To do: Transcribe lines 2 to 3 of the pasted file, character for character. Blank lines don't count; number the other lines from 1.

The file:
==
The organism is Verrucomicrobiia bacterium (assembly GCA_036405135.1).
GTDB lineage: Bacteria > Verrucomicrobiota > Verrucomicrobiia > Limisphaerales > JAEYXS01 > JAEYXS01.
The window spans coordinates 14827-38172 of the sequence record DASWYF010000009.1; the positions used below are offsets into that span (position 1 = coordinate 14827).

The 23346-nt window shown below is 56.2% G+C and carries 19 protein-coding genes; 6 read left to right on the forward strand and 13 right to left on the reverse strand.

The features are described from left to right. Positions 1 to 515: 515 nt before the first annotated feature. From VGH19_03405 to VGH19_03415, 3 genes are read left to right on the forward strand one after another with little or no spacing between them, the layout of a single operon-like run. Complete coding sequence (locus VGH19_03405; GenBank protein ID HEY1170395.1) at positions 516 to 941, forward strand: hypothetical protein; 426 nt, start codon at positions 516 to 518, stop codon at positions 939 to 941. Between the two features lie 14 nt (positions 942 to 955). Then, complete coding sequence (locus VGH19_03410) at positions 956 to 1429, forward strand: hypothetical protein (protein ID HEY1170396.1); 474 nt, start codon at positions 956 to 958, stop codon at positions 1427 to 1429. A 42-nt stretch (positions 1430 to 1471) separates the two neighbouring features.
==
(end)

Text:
GTDB lineage: Bacteria > Verrucomicrobiota > Verrucomicrobiia > Limisphaerales > JAEYXS01 > JAEYXS01.
The window spans coordinates 14827-38172 of the sequence record DASWYF010000009.1; the positions used below are offsets into that span (position 1 = coordinate 14827).